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Edinburgh Past and Present


I02 QUEENSFERRY TO MUSSELBURGH. ~ the queen-mother in her efforts, and seconded her earnest and determined struggles against the reformers: Mary could not be ungrateful, and would evince, no doubt, a just sense of her obligation by granting them some unmistakable relief from the fetters in which Edinburgh all along had bound them. They were disappointed. Instead of relief there came additional pressure. The Queen, in need of money, and her exchequer all but dry, began to look about for means to meet pressing exigencies, and in her straits felt constrained to come down upon Leith, mortgaging its superiority, redeemable for 1000 merks, to the Town-Council of the city. We do not blame Mary very heavily for this. Her circumstances were such, and her wants so great, that really she could not help herself; and it is but right to add that she did all that she possibly could to prevent the sad and humiliating consequences of the transaction to the Leithers by requesting the magistracy to delay, for some time at least, the assumption of superiority, in the hope, probably, of being able to forestall the step altogether. This, however, as might have been expected, was refused, and on the zd of July 1567, the citizens of Edinburgh proceeded to Leith in a kind of military order, where, when they had arrived, they went through some form of capturing it, and thus the independence and self-government of the town were completely lost. Leith was now made to feel the full weight of the heavy arm of the oppressor. If the inhabitants groaned and were bowed down under the burdens formerly imposed, these were light in comparison with the burdens they should henceforth have to endure. Edinburgh used the whiphand most unmercifully. The Town-Council, with the Incorporations, now framed and laid on new imposts-the seventy and unnghteousness of which stir the anger and fire the wrath of every honest soul-that so hampered and harassed its trade and commerce that the port was literally crushed. Up to this point it had struggled pluckily; and even in spite of the harsh and cruel treatment received at the hand of its bigger neighbour, had moved forward and prospered. The Queen had failed to befriend it, and there was at last nothing for it but hopelessness and despair, in which sad and despondent condition the town dragged on, it would appear, a feeble and exhausted life for upwards of a generation and a half. It has been hinted that the Protestantism of the Leithers was somewhat doubtful during the reign of the Queen Regent. It is abundantly evident, however, that by this time a great change had come over the spirit of their dream. Ih October 1643, when the Solemn League and Covenant was entered into with England, in no place was it received with more respect, or But now its last plank was gone.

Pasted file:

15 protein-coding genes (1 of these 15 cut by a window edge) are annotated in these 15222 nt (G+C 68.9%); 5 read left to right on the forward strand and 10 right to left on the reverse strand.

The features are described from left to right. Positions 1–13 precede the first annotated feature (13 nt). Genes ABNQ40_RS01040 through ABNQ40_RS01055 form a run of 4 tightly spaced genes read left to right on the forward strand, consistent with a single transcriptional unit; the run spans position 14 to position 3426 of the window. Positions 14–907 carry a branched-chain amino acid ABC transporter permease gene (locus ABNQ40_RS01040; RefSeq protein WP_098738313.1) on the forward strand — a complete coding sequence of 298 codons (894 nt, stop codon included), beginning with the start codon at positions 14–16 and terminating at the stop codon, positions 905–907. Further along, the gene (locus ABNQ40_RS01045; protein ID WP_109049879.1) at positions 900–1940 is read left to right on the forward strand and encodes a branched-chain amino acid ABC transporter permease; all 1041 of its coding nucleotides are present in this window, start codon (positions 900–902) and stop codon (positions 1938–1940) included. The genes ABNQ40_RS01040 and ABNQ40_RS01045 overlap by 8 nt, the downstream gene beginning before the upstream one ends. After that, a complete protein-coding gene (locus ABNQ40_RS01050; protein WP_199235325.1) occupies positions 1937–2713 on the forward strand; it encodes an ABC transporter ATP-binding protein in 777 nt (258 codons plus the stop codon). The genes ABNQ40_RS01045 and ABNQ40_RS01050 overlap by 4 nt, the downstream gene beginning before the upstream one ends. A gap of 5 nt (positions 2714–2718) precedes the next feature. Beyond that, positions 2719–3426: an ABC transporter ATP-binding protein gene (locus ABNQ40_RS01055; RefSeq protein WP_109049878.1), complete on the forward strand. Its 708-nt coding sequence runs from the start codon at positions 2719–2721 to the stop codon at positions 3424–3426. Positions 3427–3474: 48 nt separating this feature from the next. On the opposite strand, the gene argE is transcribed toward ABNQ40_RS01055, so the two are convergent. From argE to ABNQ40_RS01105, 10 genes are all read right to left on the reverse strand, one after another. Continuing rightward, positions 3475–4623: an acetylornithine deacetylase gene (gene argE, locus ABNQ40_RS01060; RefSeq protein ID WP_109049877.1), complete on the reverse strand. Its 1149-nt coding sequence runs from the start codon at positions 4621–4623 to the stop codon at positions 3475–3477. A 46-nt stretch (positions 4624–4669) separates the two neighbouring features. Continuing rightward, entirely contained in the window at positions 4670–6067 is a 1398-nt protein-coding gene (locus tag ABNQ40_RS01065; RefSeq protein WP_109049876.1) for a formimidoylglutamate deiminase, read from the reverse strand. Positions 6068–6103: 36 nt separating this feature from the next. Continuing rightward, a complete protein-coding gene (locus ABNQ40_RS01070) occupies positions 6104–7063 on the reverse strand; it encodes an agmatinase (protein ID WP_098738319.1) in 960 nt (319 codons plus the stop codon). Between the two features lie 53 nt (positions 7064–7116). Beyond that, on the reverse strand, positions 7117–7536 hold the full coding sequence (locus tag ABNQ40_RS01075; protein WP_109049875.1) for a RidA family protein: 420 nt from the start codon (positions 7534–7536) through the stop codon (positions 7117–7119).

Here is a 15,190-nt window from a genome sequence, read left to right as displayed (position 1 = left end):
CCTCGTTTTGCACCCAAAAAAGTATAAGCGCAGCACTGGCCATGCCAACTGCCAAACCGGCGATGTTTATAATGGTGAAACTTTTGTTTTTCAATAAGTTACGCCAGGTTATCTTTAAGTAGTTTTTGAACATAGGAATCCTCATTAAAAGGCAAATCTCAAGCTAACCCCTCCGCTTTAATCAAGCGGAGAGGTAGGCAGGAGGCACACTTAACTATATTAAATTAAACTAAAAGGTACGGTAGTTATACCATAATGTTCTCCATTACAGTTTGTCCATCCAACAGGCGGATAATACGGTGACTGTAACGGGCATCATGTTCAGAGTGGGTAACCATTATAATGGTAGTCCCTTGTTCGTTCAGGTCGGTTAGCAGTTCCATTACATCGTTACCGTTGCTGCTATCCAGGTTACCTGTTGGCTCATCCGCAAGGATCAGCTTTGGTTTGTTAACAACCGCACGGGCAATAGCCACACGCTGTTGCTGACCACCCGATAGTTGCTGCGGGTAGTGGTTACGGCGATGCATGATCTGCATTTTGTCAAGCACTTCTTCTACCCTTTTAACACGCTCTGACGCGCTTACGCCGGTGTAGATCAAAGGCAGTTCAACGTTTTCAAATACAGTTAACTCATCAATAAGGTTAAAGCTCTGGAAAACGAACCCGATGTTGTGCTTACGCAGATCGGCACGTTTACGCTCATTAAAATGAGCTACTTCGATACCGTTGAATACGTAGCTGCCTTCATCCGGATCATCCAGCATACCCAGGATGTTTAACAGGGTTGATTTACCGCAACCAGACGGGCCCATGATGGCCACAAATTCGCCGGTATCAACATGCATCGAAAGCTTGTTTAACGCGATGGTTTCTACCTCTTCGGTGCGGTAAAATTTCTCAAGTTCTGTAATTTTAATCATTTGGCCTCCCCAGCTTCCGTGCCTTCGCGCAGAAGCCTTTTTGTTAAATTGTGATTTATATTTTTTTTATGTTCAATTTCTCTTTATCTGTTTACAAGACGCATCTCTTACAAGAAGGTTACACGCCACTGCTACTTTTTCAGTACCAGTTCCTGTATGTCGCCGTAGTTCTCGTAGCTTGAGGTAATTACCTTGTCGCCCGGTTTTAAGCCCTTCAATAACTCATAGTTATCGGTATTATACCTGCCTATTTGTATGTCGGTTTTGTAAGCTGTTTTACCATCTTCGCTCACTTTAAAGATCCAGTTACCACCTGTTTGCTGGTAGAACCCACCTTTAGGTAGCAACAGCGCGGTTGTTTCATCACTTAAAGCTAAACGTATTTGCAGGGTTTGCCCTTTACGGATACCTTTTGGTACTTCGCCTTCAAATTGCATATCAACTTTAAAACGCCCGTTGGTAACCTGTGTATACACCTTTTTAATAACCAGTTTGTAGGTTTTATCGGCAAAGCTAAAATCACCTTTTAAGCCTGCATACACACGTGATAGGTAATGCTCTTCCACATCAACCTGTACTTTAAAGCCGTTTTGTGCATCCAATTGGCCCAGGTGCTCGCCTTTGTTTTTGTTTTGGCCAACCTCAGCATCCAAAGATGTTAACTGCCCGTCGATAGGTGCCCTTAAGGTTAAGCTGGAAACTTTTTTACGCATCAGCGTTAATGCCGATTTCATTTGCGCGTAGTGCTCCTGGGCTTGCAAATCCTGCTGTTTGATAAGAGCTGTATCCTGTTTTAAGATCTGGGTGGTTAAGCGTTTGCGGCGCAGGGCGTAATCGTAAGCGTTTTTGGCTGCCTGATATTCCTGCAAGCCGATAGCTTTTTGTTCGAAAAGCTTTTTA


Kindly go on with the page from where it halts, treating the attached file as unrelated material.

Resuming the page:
Volume 11 Page 155
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